From Tichels to hair bands: Modern orthodox women and the practice of head covering

Valeria Seigelshifer, Tova Hartman

Research output: Contribution to journalArticlepeer-review

11 Scopus citations


Over the past fifteen years, cultural practices involving the covering of women's heads have been discussed extensively in academic and popular discourse. Although the practice of head covering can be easily interpreted as one of the various forms of the regulation of women's bodies within religious systems, such an understanding, leaves unanswered, perhaps unasked how women living in traditional cultures experience their commitments.In this paper, we examine the experiences of modern orthodox women vis à vis the practice of head covering. What emerges from women's narratives is a multivalent and nuanced experience in which the commitment to halakha and the search for self expression are in a permanent and dynamic interplay. Characterized by a high degree of cultural reflection, rather than living in a state of false consciousness, the experience of these women points to a conscious decision to embrace tradition without the need to silence conflict.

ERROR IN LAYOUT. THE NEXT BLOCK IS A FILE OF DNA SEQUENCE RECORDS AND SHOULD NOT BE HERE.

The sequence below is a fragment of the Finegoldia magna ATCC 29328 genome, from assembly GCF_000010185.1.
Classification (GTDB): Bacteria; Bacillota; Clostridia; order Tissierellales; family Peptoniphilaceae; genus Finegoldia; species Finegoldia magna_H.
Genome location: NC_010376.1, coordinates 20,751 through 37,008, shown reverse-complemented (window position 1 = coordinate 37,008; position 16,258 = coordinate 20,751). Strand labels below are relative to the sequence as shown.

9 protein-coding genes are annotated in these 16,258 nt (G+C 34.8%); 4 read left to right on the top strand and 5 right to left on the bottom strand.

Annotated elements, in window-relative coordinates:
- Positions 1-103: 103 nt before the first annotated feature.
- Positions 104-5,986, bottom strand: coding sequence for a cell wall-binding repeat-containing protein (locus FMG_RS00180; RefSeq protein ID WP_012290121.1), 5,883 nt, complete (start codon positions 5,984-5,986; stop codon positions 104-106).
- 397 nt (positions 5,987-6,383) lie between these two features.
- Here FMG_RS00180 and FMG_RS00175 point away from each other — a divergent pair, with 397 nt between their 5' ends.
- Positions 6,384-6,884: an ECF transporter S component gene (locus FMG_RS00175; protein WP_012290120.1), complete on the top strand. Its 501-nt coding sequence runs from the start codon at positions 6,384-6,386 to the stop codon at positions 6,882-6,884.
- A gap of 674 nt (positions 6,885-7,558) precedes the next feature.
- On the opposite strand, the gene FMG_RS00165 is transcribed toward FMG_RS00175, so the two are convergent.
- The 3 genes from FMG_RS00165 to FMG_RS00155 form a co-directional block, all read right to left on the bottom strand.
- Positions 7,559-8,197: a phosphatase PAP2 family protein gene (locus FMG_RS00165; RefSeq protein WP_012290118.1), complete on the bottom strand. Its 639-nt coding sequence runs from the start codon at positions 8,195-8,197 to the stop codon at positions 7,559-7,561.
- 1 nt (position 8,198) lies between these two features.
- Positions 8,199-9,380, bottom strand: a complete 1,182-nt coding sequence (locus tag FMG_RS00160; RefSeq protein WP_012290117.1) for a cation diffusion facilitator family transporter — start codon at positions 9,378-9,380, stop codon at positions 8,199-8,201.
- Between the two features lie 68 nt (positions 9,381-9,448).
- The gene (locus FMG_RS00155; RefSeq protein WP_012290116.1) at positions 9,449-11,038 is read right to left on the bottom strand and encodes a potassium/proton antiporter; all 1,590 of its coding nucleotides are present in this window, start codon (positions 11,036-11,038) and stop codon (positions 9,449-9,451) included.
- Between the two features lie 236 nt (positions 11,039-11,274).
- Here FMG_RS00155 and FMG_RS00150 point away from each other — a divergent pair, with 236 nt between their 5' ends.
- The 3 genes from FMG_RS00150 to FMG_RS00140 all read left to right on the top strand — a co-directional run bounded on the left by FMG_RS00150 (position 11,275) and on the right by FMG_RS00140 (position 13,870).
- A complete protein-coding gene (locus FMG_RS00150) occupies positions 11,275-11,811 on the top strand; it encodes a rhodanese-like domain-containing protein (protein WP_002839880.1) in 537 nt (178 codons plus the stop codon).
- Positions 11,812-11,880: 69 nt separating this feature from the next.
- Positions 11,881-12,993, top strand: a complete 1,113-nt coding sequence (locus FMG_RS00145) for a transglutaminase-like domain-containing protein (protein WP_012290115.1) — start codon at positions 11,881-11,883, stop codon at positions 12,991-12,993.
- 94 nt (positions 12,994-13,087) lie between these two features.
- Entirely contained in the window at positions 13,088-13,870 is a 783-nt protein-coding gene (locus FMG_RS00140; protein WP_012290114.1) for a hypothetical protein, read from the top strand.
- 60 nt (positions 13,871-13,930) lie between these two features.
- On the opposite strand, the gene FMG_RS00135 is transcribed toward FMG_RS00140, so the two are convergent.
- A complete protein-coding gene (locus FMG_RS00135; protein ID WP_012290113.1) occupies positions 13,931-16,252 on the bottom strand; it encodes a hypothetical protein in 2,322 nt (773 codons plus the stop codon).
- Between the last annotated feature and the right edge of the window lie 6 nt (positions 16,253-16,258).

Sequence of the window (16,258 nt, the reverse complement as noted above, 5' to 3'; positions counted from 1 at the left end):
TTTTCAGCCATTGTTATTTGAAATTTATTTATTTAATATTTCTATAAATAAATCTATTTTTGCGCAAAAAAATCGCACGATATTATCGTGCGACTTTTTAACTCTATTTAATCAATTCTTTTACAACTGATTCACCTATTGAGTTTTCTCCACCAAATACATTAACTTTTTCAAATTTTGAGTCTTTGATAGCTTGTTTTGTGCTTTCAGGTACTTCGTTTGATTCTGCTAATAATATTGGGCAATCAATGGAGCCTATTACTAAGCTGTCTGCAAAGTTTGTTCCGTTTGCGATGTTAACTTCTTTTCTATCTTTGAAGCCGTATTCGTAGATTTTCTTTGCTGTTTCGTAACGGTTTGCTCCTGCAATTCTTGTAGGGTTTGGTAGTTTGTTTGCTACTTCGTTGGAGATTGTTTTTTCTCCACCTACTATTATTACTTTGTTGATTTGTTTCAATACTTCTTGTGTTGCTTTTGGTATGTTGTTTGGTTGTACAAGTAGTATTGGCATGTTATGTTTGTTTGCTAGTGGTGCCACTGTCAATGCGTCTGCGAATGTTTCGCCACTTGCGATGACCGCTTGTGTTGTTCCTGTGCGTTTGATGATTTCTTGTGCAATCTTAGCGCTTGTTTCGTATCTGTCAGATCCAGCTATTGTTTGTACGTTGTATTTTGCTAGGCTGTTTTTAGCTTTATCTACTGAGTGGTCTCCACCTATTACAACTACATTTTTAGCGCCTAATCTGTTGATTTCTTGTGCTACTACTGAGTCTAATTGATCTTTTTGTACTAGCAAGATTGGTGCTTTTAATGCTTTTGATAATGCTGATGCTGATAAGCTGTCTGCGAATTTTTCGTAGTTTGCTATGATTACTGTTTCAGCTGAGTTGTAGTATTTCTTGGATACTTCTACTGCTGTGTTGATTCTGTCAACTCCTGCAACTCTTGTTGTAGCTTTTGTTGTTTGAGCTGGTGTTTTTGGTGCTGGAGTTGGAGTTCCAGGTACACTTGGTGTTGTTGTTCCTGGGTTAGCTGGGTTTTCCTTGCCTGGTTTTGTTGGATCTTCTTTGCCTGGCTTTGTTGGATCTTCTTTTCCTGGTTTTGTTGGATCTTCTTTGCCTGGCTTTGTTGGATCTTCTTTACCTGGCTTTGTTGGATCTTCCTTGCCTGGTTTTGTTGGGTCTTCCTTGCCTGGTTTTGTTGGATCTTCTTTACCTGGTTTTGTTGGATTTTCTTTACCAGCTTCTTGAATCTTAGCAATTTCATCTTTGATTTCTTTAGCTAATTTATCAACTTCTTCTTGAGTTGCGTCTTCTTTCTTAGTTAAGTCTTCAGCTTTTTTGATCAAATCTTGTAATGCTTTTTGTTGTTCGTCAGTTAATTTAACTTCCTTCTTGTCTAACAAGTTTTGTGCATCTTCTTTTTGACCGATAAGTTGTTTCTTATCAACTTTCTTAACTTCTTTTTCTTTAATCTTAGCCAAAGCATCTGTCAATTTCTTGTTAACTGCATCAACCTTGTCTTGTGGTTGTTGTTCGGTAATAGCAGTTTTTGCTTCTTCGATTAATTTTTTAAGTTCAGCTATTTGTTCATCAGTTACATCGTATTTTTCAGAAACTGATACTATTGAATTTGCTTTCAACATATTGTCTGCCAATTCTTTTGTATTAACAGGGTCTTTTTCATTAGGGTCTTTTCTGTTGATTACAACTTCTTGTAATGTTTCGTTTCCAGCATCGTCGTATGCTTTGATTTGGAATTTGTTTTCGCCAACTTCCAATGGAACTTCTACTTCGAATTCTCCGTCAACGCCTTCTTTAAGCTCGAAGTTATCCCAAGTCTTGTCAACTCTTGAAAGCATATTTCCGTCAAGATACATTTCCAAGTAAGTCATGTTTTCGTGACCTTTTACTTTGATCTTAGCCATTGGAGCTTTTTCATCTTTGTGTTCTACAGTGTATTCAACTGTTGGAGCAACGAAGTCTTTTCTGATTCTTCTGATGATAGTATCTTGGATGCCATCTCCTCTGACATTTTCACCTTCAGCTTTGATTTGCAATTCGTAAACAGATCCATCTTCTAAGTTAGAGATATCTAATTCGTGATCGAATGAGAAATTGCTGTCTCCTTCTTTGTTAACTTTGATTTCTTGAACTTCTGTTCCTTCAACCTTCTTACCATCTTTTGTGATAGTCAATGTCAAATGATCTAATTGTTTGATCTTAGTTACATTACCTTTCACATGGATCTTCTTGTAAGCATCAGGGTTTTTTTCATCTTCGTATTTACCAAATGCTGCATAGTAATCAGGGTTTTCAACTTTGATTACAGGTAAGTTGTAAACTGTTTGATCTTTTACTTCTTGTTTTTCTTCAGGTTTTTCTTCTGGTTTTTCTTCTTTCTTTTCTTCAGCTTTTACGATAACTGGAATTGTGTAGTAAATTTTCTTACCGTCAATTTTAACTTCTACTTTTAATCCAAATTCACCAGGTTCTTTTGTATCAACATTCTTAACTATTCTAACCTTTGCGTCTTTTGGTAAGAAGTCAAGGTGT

Original languageEnglish
Pages (from-to)349-359
Number of pages11
JournalWomen's Studies International Forum
Issue number5
StatePublished - 2011


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